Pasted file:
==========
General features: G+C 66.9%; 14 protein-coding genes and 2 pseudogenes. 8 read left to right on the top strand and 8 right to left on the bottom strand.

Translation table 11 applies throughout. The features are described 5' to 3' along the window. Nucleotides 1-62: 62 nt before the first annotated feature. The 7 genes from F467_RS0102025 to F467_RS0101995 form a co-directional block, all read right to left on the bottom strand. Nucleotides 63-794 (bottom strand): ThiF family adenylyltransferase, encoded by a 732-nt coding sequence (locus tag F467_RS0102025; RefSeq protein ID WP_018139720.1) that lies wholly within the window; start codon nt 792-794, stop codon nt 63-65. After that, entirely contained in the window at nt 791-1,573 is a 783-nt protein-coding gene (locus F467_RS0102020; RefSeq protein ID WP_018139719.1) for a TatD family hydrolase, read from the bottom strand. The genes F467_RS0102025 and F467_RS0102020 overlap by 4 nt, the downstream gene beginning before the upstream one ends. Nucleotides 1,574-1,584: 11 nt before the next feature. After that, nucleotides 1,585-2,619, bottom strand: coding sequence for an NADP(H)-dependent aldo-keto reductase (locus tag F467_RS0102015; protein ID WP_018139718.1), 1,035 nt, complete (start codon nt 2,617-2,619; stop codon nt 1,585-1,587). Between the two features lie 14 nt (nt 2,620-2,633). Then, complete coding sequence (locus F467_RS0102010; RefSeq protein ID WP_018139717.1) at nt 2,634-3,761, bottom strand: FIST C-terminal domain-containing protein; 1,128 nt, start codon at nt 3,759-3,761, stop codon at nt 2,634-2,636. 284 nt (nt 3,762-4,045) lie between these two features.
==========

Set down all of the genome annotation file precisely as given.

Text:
General features: G+C 66.9%; 14 protein-coding genes and 2 pseudogenes. 8 read left to right on the top strand and 8 right to left on the bottom strand.

Translation table 11 applies throughout. The features are described 5' to 3' along the window. Nucleotides 1-62: 62 nt before the first annotated feature. The 7 genes from F467_RS0102025 to F467_RS0101995 form a co-directional block, all read right to left on the bottom strand. Nucleotides 63-794 (bottom strand): ThiF family adenylyltransferase, encoded by a 732-nt coding sequence (locus tag F467_RS0102025; RefSeq protein ID WP_018139720.1) that lies wholly within the window; start codon nt 792-794, stop codon nt 63-65. After that, entirely contained in the window at nt 791-1,573 is a 783-nt protein-coding gene (locus F467_RS0102020; RefSeq protein ID WP_018139719.1) for a TatD family hydrolase, read from the bottom strand. The genes F467_RS0102025 and F467_RS0102020 overlap by 4 nt, the downstream gene beginning before the upstream one ends. Nucleotides 1,574-1,584: 11 nt before the next feature. After that, nucleotides 1,585-2,619, bottom strand: coding sequence for an NADP(H)-dependent aldo-keto reductase (locus tag F467_RS0102015; protein ID WP_018139718.1), 1,035 nt, complete (start codon nt 2,617-2,619; stop codon nt 1,585-1,587). Between the two features lie 14 nt (nt 2,620-2,633). Then, complete coding sequence (locus F467_RS0102010; RefSeq protein ID WP_018139717.1) at nt 2,634-3,761, bottom strand: FIST C-terminal domain-containing protein; 1,128 nt, start codon at nt 3,759-3,761, stop codon at nt 2,634-2,636. 284 nt (nt 3,762-4,045) lie between these two features.